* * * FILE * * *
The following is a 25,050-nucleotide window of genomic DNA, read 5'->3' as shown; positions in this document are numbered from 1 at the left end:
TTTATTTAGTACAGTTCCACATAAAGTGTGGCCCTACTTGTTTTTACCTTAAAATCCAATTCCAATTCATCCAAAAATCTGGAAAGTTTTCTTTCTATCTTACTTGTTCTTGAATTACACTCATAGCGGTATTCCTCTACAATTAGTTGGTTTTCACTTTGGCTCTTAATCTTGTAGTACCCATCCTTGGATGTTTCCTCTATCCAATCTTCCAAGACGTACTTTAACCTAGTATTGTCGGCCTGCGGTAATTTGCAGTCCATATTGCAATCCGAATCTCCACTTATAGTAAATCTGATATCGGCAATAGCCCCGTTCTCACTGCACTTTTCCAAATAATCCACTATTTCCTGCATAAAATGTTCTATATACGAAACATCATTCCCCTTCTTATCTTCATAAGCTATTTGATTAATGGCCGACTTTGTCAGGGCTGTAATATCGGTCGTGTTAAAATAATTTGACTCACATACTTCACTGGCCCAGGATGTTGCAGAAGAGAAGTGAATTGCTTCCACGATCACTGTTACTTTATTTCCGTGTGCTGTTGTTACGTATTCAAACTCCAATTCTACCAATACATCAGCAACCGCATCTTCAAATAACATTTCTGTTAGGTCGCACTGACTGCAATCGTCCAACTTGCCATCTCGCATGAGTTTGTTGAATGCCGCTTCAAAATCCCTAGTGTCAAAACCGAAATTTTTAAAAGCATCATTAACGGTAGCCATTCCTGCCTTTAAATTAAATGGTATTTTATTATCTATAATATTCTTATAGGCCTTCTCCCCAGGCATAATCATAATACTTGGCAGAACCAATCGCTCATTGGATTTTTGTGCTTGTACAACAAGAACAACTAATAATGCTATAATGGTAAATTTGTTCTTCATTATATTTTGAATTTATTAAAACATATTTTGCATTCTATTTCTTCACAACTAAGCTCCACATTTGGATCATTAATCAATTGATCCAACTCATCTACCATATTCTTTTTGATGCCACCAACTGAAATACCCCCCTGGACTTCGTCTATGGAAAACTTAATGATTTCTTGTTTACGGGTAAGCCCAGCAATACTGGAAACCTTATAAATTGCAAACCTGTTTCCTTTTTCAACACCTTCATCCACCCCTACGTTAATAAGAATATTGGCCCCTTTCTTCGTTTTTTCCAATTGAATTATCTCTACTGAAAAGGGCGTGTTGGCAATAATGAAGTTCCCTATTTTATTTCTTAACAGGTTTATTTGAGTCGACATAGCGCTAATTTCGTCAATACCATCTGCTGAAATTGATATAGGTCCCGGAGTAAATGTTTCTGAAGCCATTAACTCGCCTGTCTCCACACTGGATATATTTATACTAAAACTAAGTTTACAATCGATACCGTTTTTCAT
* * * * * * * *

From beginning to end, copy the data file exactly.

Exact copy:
The following is a 25,050-nucleotide window of genomic DNA, read 5'->3' as shown; positions in this document are numbered from 1 at the left end:
TTTATTTAGTACAGTTCCACATAAAGTGTGGCCCTACTTGTTTTTACCTTAAAATCCAATTCCAATTCATCCAAAAATCTGGAAAGTTTTCTTTCTATCTTACTTGTTCTTGAATTACACTCATAGCGGTATTCCTCTACAATTAGTTGGTTTTCACTTTGGCTCTTAATCTTGTAGTACCCATCCTTGGATGTTTCCTCTATCCAATCTTCCAAGACGTACTTTAACCTAGTATTGTCGGCCTGCGGTAATTTGCAGTCCATATTGCAATCCGAATCTCCACTTATAGTAAATCTGATATCGGCAATAGCCCCGTTCTCACTGCACTTTTCCAAATAATCCACTATTTCCTGCATAAAATGTTCTATATACGAAACATCATTCCCCTTCTTATCTTCATAAGCTATTTGATTAATGGCCGACTTTGTCAGGGCTGTAATATCGGTCGTGTTAAAATAATTTGACTCACATACTTCACTGGCCCAGGATGTTGCAGAAGAGAAGTGAATTGCTTCCACGATCACTGTTACTTTATTTCCGTGTGCTGTTGTTACGTATTCAAACTCCAATTCTACCAATACATCAGCAACCGCATCTTCAAATAACATTTCTGTTAGGTCGCACTGACTGCAATCGTCCAACTTGCCATCTCGCATGAGTTTGTTGAATGCCGCTTCAAAATCCCTAGTGTCAAAACCGAAATTTTTAAAAGCATCATTAACGGTAGCCATTCCTGCCTTTAAATTAAATGGTATTTTATTATCTATAATATTCTTATAGGCCTTCTCCCCAGGCATAATCATAATACTTGGCAGAACCAATCGCTCATTGGATTTTTGTGCTTGTACAACAAGAACAACTAATAATGCTATAATGGTAAATTTGTTCTTCATTATATTTTGAATTTATTAAAACATATTTTGCATTCTATTTCTTCACAACTAAGCTCCACATTTGGATCATTAATCAATTGATCCAACTCATCTACCATATTCTTTTTGATGCCACCAACTGAAATACCCCCCTGGACTTCGTCTATGGAAAACTTAATGATTTCTTGTTTACGGGTAAGCCCAGCAATACTGGAAACCTTATAAATTGCAAACCTGTTTCCTTTTTCAACACCTTCATCCACCCCTACGTTAATAAGAATATTGGCCCCTTTCTTCGTTTTTTCCAATTGAATTATCTCTACTGAAAAGGGCGTGTTGGCAATAATGAAGTTCCCTATTTTATTTCTTAACAGGTTTATTTGAGTCGACATAGCGCTAATTTCGTCAATACCATCTGCTGAAATTGATATAGGTCCCGGAGTAAATGTTTCTGAAGCCATTAACTCGCCTGTCTCCACACTGGATATATTTATACTAAAACTAAGTTTACAATCGATACCGTTTTTCAT